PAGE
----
In new infections of cows or heifers, an inflammation of the reproductive tract (vagina, cervix, uterus) may manifest as a discharge from the vagina or pyometra (uterus distended with pus, cow not cycling). If the cow is pregnant, infection commonly results in placentitis (inflamed birth membranes) and early abortion (1-16 weeks of gestation).
 
A tentative diagnosis of trichomoniasis is based upon a herd’s history (noted as clinical signs in individual cows for a naturally serviced herd). Signs of early abortion, return to estrus, high percentage of “open” cows, and irregular estrus cycles should be noticeable. Confirmation requires demonstration of T. foetus by laboratory testing. In cows and heifers, T. foetus parasites are most reliably identified from placental fluids, placenta, aborted fetuses, uterine (pyometra) discharges or vaginal mucus. Often, infected fluids and tissues will be associated with an abortion process.
 
Detection of infected carrier bulls requires testing; it is strongly suggested that a bull be isolated from cows for at least 7 days pre-testing (sexual rest allows “trich” organisms to increase in number and meets the criteria for an “official test”). The required sample for detection of trichomoniasis in bulls is a preputial scraping taken by an accredited veterinarian proficient in the procedure. Consider investing ten minutes of your time prior to testing bulls and view a video by Kansas’ animal health officials: www.youtube.com/watch?v=Q4WNQh6cJRw .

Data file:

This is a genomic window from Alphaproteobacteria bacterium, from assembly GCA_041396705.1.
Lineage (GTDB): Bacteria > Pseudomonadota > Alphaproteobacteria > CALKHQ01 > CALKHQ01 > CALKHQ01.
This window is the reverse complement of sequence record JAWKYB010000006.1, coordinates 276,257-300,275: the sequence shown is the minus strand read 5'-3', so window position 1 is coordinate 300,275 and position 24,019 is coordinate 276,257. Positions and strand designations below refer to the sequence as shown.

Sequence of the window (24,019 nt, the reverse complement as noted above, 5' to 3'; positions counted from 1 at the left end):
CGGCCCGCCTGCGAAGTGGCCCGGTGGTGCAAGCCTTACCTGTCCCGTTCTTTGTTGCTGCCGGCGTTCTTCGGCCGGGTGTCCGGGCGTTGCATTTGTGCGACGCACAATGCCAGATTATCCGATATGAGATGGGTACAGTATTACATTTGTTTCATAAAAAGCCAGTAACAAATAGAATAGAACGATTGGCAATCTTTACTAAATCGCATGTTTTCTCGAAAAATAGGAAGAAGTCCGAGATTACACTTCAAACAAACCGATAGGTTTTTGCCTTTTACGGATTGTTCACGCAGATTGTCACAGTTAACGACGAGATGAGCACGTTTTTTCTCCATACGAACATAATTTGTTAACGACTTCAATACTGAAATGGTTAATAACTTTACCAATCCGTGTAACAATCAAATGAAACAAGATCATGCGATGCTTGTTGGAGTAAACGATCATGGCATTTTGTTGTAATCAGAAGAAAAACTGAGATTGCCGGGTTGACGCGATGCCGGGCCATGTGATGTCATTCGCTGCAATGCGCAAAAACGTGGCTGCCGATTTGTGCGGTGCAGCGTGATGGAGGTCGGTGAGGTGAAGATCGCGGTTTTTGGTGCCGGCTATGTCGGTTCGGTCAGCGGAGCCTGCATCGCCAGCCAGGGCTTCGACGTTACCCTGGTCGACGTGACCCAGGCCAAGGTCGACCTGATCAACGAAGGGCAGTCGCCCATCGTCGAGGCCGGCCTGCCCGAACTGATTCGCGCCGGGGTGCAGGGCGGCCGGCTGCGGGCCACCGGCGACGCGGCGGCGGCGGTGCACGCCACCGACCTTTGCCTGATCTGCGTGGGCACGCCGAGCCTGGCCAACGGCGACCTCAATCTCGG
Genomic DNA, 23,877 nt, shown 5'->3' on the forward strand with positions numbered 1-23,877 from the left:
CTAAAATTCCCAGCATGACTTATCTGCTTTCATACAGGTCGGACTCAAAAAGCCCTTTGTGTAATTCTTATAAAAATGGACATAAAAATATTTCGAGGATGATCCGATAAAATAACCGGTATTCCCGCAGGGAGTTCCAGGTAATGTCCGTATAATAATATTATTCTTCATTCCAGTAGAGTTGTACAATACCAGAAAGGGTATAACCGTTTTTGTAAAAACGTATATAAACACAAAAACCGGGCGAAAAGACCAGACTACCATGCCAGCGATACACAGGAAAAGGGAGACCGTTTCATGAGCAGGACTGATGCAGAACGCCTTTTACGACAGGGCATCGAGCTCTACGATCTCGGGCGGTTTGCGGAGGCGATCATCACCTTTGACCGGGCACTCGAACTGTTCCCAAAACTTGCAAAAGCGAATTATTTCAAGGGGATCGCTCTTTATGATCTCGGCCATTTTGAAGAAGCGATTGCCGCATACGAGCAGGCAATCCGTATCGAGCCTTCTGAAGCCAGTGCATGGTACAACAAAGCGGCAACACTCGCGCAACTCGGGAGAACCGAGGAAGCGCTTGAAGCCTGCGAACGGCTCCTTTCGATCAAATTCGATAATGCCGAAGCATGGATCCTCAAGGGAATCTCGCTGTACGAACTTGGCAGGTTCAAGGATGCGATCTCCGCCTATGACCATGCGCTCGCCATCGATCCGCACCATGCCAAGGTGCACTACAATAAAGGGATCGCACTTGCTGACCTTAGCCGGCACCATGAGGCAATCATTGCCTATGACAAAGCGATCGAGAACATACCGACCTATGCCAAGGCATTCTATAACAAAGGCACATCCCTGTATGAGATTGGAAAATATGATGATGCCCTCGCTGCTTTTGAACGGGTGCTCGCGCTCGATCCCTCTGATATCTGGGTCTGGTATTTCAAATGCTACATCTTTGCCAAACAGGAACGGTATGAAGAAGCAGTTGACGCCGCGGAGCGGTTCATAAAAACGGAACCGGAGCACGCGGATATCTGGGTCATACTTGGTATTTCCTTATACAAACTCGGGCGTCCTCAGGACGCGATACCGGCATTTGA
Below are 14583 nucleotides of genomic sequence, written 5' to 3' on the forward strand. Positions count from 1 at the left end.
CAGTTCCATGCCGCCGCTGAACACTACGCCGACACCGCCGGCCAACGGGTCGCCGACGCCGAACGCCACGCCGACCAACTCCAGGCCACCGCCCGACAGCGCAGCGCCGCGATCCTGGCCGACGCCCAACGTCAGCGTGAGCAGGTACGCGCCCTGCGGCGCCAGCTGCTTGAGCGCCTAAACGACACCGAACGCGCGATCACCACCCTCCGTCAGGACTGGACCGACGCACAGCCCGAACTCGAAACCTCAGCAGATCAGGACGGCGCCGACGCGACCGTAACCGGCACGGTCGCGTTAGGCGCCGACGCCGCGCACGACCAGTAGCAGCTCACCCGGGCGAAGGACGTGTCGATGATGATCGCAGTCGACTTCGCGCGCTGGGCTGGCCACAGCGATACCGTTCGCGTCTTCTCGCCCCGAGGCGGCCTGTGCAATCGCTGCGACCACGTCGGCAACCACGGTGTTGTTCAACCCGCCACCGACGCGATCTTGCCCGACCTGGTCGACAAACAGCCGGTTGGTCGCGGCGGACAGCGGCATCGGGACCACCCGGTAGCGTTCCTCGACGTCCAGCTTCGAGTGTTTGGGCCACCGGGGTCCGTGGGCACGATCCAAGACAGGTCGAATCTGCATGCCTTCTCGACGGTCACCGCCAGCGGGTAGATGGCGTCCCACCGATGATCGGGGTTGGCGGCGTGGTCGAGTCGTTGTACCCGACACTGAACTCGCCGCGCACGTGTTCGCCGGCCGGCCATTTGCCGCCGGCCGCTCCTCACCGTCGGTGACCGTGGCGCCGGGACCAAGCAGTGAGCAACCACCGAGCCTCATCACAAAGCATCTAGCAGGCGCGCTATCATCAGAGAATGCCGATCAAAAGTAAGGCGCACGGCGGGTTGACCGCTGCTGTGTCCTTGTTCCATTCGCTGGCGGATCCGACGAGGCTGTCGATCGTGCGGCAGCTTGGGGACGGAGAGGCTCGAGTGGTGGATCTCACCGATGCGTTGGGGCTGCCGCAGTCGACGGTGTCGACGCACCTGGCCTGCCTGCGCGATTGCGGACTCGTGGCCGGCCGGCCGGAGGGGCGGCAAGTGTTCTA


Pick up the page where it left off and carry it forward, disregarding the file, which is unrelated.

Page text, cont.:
The Arkansas Veterinary Diagnostic Laboratory (AVDL, Little Rock) is the official testing laboratory for bovine trichomoniasis in the state of Arkansas. Trichomonas testing is listed on the AVDL website – www.aad.arkansas.gov/Websites/aad/files/Content/5937336/Lab_Fee_Sked-18467.pdf . Please fill out the submission forms completely and legibly. Arkansas currently recognizes most other states' official protocols and “approved laboratory” results. PLEASE REPORT ALL OUT-OF-STATE LABORATORY RESULTS (Positive and Negative for Trichomoniasis) to the Arkansas State Veterinarian’s office in order to better determine the overall incidence of “Trich” within the state).
  
Testing of ALL purchased bulls before their exposure to the herd will help to prevent introduction of trichomoniasis into a herd. Infected bulls are long-term carriers and can serve to carryover infection in cattle herds from one breeding season to the next. Official tests are either the culture of the protozoa (a lengthy process) or the preferred laboratory method of individual polymerase chain reaction (PCR) tests. Samples for testing should be submitted to the approved laboratory in Trichomonas transport medium. Trichomonas test media (pouches) are preferred for sampling and are manufactured by Biomed Diagnostics, Inc. (available directly from the company, 800-964-6466) “TF transit” tubes are also available from MWI Veterinary Supply (800-824-3703), Fisher Scientific (800-766-7000), and other vendors. BE SURE TO CHECK EXPIRATION DATES ON SUBMITTED MEDIA; use of outdated media affects the value of lab results as official tests.